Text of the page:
Researchersin the field of positive psychology, such as Peterson and Seligman, posit thatthere are six virtues (wisdom and knowledge, courage, humanity and love,justice, temperance, and transcendence), each with varying strengths (such ashonesty, compassion, kindness, fairness, or generosity) underlying them. Theyargue the three following statements: the virtues are independent of eachother, more of any strength makes a person better, and all virtues are equalwith no one virtue being more valuable than another. However, the authors of thisarticle apply some of Aristotle’s philosophy of virtues and strength tocriticize positive psychology’s current stance. Their neo-Aristotelian viewsare as follows: the virtues should be integrated with each other rather thanindependent, people should aim to achieve the means of strengths rather thanmore of them, and that the virtue of practical wisdom is the virtue that rulesall the others.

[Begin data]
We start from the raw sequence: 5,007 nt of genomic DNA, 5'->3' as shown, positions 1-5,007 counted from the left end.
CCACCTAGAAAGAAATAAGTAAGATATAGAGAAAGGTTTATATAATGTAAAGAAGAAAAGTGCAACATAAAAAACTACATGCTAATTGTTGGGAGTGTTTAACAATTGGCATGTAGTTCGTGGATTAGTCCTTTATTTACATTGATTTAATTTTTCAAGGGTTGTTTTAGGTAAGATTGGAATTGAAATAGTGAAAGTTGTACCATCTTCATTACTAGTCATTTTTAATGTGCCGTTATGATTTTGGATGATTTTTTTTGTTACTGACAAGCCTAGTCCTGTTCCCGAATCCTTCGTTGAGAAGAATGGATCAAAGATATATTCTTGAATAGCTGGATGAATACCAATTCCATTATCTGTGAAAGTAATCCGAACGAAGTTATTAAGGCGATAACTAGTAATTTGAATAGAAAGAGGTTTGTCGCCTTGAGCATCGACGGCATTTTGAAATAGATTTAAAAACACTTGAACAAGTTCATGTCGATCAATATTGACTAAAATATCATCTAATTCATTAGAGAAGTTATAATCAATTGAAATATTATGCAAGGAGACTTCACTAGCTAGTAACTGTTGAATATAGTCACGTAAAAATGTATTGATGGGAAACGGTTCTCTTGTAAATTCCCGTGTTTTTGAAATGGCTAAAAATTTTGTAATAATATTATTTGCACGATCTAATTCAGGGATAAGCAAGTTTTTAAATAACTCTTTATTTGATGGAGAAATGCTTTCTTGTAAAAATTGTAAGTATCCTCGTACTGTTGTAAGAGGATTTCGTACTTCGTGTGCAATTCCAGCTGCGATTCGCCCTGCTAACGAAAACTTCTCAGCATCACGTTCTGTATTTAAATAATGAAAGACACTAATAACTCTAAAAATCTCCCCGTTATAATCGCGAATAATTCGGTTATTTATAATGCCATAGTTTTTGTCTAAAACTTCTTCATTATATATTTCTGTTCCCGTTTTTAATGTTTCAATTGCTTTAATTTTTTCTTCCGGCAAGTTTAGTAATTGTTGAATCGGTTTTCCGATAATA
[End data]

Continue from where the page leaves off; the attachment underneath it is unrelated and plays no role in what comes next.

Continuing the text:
One cannot achieve happiness if they only cultivate particular,independent virtues instead of all of them. Also, because different situationscall for different amounts of any given virtue, aiming to have more of onestrength than another can be detrimental to particular situations. Lastly, inorder to discern what virtues and strengths different situations call for youneed practical wisdom to make sure you are choosing virtues or strengths thatare specific, relevant to the situation, and don’t conflict with one another.